Democratic Congressional candidate Anthony Gemma says there is widespread voter fraud in Providence. RIPR’s Scott MacKay reminds us that such allegations aren’t new in Rhode Island.
Charges of voter suppression, chicanery and outright bribery are as Rhode Island as frozen lemonade, quahogs and Narragansett Bay.
Our state’s long and florid political history is salted with jousts over who should be allowed to vote, whose votes count the most and campaign tactics straight from the underside of the Tammany-Hall genre of electioneering.
The earliest settlers to this place Roger Williams famously called Providence restricted suffrage to white men who held real estate. After Rhode Island evolved from colony to state, the Protestant Yankees who held political control solidified it by ensuring that immigrants were denied the vote.
After the Civil War, Rhode Island swelled with Roman Catholic immigrants. The arrival of Irish, Italian and Portuguese newcomers startled the Yankees into action: A property qualification of $134 in real estate was established to keep poor immigrants away from the polls. And the state Senate was rigged to give rural Republican districts the upper hand: By 1920, West Greenwich, population 397, had the same number of senators – one- as Providence, population more than 100,000.
It was Charles Brayton, the state’s chief Republican operative who boasted that, “an honest voter is one who stays bought.’’
Back and forth went the accusations of which side bribed more voters. When Republicans were criticized for buying votes, Brayton said the Democrats would do the same thing if only they had the money.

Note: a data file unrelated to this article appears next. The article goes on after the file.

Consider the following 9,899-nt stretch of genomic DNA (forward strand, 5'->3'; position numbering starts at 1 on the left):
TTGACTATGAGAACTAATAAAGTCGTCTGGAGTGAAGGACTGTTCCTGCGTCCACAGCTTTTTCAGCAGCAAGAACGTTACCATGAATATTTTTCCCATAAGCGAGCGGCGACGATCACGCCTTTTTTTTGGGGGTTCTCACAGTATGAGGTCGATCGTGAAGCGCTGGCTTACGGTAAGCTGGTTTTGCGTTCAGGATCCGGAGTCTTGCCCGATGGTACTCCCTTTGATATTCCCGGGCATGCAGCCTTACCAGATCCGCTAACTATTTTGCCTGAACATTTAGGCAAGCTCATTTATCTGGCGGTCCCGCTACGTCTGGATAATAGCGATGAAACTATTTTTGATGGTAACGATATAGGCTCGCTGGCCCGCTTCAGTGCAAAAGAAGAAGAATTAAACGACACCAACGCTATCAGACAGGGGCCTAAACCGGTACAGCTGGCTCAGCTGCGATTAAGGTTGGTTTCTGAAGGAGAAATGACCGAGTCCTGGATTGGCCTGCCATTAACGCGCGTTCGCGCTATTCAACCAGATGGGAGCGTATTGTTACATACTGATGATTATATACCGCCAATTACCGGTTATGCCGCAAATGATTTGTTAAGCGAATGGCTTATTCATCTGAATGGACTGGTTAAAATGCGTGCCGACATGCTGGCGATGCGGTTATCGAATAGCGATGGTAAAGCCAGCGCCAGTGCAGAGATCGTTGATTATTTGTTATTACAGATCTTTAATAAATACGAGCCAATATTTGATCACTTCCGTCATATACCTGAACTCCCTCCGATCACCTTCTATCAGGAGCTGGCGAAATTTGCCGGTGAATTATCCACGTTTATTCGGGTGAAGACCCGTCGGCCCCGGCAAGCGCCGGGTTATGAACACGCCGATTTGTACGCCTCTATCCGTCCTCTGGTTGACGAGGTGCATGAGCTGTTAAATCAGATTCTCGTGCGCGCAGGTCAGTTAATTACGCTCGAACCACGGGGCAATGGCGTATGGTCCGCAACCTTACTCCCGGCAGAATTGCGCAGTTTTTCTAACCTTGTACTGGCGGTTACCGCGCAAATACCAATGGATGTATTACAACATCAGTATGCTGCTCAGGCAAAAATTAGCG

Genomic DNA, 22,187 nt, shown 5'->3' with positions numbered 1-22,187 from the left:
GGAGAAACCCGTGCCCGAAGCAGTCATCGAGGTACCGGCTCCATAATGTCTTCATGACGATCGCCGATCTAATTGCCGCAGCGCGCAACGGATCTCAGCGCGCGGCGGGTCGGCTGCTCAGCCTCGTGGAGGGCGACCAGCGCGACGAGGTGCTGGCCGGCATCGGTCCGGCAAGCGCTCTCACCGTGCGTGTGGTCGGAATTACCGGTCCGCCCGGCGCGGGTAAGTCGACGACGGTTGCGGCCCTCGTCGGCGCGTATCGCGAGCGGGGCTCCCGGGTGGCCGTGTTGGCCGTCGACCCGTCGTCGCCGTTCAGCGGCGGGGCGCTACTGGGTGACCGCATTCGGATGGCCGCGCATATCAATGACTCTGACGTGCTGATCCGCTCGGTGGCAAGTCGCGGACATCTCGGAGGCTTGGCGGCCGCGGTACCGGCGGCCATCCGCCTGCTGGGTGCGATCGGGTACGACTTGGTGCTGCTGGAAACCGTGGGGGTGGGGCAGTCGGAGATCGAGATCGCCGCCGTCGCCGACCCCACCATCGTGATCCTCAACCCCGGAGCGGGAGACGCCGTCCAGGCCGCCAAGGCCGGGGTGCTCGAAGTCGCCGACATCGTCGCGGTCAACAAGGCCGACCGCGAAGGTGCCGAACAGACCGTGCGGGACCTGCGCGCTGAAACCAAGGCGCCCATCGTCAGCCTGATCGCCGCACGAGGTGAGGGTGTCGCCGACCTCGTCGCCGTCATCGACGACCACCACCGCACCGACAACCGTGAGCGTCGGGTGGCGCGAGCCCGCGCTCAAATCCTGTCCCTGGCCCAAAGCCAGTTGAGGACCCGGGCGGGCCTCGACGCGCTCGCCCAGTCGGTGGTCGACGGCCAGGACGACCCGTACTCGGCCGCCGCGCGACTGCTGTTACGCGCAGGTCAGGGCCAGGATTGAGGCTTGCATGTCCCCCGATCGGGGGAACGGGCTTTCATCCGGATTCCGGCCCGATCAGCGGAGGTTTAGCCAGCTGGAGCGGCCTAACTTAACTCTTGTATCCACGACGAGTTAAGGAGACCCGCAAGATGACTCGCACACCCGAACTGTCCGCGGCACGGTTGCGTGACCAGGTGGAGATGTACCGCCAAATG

In those days, Republicans had ready cash supplied by the Yankee mill owners who bought a General Assembly that ensured that child labor was never outlawed in Rhode Island until the federal government banned it during Franklin Roosevelt’s New Deal.
When Democrats took over state government during the depths of the Great Depression in 1934, they didn’t play by Marquis de Queensbury electoral rules either.
In Providence, which by the middle of the 20th Century was a machine city run by the Democratic Party, the use of “street money’’ in elections was never far from the surface. By the 1980s, bribing voters to cast absentee ballots became so prevalent in some South Providence precincts that the General Assembly stiffened the laws against voter fraud.
Now comes Anthony Gemma with assertions that his Democratic primary opponent, incumbent Congressman David Cicilline, is tied to voter fraud. Gemma held a news conference Wednesday to say that Cicilline campaign operatives bribed voters. Gemma’s event had moments of the surreal – he claimed that an unnamed to East Side Providence Democrat cross-dressed to vote more than once. This sounds more like paranoid talk show palaver than political reality, but , of course, one never knows.
There may well be problems with voting in the seen-better-days neighborhoods of Providence’s South Side. But you sure can’t tell by Gemma’s paranoid style and Joe McCarthy-like pronouncements of anonymous witnesses to purported crimes.
And there appears to be a bit of everything old is new again in Gemma’s tirade. Every time a new immigrant group comes to our shores, the natives tighten their grip on political power. And the new arrivals are always branded as knaves and thieves, corrupting the ballot box for the spoils – jobs and patronage – of government.
That’s how it was when the Yankees accused the Irish of stuffing ballot boxes. Now, in South Providence, it is the latest group of immigrants, the Latinos, who stand under a cloud of chicanery cast by Gemma.
Impersonating a voter is a felony. You would have to really love a candidate to risk prison for casting your vote. If there is something to Gemma’s charges, well, let the authorities figure it out. And if there is nothing there, well, don’t expect it to end the talk of voter fraud. Just wait until the next campaign.